Go to Town

Be good to your city, and it will be good to you.
Magazine Contributor
4 min read

This story appears in the May 2004 issue of Entrepreneur. Subscribe »

When the civic leaders of Dayton, Ohio, noticed their city's population was trickling out to the suburbs in the early 1990s, they put their heads together to prevent their downtown from becoming a ghost town. Their efforts exploded in the late '90s with a new stadium, a $32 million riverfront development project, a new performing arts center, and new downtown housing. And all along the way, entrepreneurs were involved.

As an entrepreneur, the first thought on your mind might not be the health of your city, but it should be. If your town thrives, your business is rewarded with a larger customer base and a better potential work force. Your business then gives back by hiring more local workers and contributing more taxes. And one of the key elements to fostering a healthy city is to attract the creative folks who will start and work in innovative businesses.

"In every town, there are people who say 'You can't do that here,' to foster the status quo," says Rod Frantz, president of Philadelphia-based Richard Florida Creativity Group. "People who try to enforce old precepts on their most creative populations will end up driving away their best and brightest. If entrepreneurs can help remove barriers to innovation, they'll be doing a great service to their communities."

Kirk Olson, a senior cultural analyst at Minneapolis trends research firm Iconoculture Inc., explains the relationship between a great town and great workers: "Think of it as a sort of cultural compensation package. When your people leave work, do they have anything to do besides go home and flip on American Idol? Businesses would be wise to work with their chambers of commerce to help local restaurateurs and nightclub owners."

Providence, Rhode Island, has been undergoing major redevelopment for more than 15 years. "[The revitalization efforts were] done for the city's own sake," says Kip Bergstrom, executive director of the Rhode Island Economic Policy Council. "But it has had the effect of bringing in visitors [and] more residents, and creating the foundation for a new economic base."

The newest generation of workers, says Bergstrom, want quality cities and the chance to help build those cities. "By being part of that [building process], entrepreneurs are modeling a behavior that's attractive to their current and prospective workers." For example, members of the Rhode Island Technology Council, a private/public partnership designed to stimulate technology and innovation, have worked hundreds of hours with local secondary schools and colleges to help create a tech-savvy work force.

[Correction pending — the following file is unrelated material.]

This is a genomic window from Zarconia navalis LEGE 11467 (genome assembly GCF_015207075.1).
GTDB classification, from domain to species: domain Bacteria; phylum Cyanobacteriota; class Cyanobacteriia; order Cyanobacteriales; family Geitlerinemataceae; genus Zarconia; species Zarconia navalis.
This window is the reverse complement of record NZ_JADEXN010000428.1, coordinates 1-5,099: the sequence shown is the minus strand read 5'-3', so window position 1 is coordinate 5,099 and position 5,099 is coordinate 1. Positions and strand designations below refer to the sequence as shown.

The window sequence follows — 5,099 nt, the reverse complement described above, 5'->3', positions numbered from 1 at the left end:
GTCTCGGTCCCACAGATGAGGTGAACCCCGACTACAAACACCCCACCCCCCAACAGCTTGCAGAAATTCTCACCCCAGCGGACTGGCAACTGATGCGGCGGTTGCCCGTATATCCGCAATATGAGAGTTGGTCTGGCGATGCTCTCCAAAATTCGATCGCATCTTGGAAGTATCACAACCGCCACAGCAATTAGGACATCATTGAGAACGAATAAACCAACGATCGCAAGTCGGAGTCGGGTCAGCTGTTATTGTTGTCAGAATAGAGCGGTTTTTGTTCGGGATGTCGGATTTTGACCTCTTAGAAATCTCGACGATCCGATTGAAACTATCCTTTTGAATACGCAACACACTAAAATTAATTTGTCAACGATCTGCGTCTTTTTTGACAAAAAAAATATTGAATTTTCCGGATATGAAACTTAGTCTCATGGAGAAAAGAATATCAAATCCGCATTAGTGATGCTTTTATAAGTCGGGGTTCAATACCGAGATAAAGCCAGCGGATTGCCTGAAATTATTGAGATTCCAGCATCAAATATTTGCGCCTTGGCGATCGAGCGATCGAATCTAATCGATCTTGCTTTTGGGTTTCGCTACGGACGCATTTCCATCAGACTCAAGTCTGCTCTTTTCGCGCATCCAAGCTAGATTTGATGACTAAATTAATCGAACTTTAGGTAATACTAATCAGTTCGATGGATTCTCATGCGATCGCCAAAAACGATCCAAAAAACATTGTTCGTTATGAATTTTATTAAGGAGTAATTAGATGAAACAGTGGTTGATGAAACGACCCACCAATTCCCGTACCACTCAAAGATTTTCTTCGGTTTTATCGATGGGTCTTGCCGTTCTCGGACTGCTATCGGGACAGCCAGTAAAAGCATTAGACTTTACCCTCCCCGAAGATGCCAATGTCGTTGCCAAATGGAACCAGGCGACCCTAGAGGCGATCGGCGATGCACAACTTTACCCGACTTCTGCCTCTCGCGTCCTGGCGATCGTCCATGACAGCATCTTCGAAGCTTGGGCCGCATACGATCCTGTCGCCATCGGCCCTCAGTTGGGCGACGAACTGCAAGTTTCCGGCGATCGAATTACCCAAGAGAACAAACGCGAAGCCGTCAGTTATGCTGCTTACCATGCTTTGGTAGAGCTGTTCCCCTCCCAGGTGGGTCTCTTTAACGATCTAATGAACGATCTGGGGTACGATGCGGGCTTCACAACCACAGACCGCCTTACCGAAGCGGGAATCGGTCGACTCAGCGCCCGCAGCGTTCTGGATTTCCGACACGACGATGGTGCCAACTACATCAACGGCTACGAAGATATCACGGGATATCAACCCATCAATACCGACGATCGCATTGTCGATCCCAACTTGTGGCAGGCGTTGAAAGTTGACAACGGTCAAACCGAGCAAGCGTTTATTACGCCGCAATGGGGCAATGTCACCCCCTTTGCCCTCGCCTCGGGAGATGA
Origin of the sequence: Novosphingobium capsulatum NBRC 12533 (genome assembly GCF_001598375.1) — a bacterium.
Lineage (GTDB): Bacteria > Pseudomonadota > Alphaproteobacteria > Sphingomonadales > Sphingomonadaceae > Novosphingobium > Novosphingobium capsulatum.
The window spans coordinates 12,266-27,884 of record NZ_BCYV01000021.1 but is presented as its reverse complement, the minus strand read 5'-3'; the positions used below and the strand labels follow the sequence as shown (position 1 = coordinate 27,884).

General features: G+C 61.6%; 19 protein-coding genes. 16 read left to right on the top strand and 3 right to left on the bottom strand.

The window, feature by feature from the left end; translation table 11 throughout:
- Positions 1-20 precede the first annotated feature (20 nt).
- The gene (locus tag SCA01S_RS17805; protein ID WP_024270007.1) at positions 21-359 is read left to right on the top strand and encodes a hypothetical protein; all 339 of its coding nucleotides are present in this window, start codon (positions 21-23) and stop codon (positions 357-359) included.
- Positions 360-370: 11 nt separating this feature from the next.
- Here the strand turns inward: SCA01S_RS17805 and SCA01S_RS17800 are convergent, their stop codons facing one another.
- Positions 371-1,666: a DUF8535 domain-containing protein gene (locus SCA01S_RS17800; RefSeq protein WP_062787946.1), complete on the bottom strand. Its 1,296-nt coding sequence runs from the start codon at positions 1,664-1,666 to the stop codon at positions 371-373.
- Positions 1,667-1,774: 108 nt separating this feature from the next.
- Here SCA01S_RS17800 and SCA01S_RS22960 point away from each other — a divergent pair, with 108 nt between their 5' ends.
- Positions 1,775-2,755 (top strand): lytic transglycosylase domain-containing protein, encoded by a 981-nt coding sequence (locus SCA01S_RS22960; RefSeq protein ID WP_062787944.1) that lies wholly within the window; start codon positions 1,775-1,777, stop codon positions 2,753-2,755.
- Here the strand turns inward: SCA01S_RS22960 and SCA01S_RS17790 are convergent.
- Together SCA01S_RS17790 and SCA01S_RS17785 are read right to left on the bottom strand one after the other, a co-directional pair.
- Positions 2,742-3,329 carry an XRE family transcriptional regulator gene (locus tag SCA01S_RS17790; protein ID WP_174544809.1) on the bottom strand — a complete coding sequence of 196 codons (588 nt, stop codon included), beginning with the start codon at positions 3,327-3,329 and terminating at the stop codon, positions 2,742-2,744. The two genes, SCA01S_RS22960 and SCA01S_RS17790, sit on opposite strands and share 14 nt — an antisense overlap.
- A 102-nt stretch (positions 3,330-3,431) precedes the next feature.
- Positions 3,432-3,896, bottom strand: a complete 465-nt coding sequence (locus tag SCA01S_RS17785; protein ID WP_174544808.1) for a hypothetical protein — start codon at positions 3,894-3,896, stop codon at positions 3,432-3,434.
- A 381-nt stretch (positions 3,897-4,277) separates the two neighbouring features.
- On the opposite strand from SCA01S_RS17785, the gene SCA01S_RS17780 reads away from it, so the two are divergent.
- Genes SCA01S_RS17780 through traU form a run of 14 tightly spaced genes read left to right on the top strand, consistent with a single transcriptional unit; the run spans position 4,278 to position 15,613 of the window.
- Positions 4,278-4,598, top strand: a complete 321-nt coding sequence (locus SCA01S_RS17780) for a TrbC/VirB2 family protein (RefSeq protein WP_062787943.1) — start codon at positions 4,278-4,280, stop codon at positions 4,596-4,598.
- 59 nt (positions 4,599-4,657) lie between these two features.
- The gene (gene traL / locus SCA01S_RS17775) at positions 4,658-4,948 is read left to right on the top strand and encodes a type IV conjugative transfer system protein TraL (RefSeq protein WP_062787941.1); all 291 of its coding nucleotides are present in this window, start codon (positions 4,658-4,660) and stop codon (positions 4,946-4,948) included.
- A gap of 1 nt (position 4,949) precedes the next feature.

"Entrepreneurs, like artists, are the first wave of creating a new order," says Robert J. Leaver, founder of Providence consulting firm New Commons and the driving force behind the Entrepreneurship Forum of New England, an entrepreneurial guild designed to connect creative business minds to share resources, opportunities and knowledge. "The most engaging business and economic development in the city is led by entrepreneurs applying their creative minds to produce innovation."

Back in Dayton, "companies large and small participated in the [revitalization] projects by sitting on planning committees and through personal and company contributions," says Sandra K. Gudorf of the Downtown Dayton Partnership, the planning and management organization for downtown Dayton. Local professionals donate their time and talent to help other entrepreneurs through its i-Zone program, which offers a $100,000 business plan contest, networking events, mentoring, and a program that links small and midsize companies with large, local corporations for sales opportunities.

Bergstrom thinks it's up to entrepreneurs to take over the civic duties that big businesses used to fulfill. "The days of big-business domination of public life are over. So who's going to fill that vacuum? The greatest source of energy to enrich the civic realm is in the entrepreneurial community."

Donate your time and know-how to help new companies get a leg up. Sponsor arts events. Look into a new location in an area undergoing redevelopment. Join planning committees. You've built a great business; now use that knowledge to help build a great city.


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